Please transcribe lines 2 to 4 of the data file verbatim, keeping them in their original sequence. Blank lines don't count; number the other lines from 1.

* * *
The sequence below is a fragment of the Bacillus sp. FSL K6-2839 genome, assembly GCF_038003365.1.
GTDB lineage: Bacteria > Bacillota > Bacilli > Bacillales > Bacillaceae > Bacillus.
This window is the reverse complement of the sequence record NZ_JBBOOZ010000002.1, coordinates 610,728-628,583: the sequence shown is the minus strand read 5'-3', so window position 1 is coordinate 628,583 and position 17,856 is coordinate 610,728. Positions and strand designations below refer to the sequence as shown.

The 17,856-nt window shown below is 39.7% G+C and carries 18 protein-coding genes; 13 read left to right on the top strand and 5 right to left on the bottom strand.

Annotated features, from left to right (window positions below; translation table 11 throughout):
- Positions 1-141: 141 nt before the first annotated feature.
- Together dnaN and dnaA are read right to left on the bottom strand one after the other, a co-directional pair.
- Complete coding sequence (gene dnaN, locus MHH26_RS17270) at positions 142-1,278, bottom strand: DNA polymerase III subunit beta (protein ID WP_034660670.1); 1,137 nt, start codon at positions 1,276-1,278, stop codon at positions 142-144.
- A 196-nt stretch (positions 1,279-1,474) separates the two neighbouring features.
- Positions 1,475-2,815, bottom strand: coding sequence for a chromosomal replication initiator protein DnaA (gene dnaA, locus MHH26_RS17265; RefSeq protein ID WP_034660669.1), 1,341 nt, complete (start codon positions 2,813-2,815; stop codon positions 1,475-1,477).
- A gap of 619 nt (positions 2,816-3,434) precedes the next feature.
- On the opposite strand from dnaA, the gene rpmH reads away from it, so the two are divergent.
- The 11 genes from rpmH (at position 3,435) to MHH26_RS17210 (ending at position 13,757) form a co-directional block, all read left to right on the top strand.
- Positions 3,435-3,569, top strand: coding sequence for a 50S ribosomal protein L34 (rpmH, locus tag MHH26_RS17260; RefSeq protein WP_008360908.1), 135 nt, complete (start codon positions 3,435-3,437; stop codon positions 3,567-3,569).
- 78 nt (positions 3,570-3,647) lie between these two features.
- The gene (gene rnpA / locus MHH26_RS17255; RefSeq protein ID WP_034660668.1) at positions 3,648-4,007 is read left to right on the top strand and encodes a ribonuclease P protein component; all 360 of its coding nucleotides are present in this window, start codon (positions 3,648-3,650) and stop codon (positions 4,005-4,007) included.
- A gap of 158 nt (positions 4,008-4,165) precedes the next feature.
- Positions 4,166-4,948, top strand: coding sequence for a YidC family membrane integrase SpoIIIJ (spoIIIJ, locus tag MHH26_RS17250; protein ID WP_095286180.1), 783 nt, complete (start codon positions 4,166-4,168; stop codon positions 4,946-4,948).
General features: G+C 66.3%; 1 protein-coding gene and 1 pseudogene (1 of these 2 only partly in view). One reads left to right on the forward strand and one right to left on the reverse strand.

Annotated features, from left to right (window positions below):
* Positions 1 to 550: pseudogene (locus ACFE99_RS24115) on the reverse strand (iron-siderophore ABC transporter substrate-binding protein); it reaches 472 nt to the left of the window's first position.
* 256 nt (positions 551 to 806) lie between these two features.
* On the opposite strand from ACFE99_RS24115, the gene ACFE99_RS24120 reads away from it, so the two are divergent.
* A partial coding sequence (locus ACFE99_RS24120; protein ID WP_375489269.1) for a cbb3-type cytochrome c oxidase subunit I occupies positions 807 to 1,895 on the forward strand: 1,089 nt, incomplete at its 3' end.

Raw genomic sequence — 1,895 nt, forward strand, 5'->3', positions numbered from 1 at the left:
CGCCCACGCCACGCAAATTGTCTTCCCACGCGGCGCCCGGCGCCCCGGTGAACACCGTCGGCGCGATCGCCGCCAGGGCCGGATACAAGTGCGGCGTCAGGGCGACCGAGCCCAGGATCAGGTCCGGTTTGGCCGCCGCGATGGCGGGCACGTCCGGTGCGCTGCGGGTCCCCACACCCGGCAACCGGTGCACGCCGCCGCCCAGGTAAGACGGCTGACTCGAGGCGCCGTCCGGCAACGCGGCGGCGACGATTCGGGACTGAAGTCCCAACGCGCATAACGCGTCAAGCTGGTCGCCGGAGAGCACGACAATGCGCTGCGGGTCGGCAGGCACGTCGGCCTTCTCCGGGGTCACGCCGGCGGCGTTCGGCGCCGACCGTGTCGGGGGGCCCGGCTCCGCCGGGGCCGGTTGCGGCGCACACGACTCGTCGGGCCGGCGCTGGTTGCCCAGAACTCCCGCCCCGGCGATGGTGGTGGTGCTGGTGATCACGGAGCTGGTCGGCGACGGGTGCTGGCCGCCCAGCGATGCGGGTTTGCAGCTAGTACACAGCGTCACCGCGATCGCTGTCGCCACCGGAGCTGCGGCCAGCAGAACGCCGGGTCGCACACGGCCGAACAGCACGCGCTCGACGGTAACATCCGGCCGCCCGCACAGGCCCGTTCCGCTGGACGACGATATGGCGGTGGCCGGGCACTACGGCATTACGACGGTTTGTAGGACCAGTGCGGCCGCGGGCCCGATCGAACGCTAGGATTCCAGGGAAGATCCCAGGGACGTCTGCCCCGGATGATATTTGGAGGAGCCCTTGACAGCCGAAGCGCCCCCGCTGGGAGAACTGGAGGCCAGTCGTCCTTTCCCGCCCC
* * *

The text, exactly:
GTDB lineage: Bacteria > Bacillota > Bacilli > Bacillales > Bacillaceae > Bacillus.
This window is the reverse complement of the sequence record NZ_JBBOOZ010000002.1, coordinates 610,728-628,583: the sequence shown is the minus strand read 5'-3', so window position 1 is coordinate 628,583 and position 17,856 is coordinate 610,728. Positions and strand designations below refer to the sequence as shown.

The 17,856-nt window shown below is 39.7% G+C and carries 18 protein-coding genes; 13 read left to right on the top strand and 5 right to left on the bottom strand.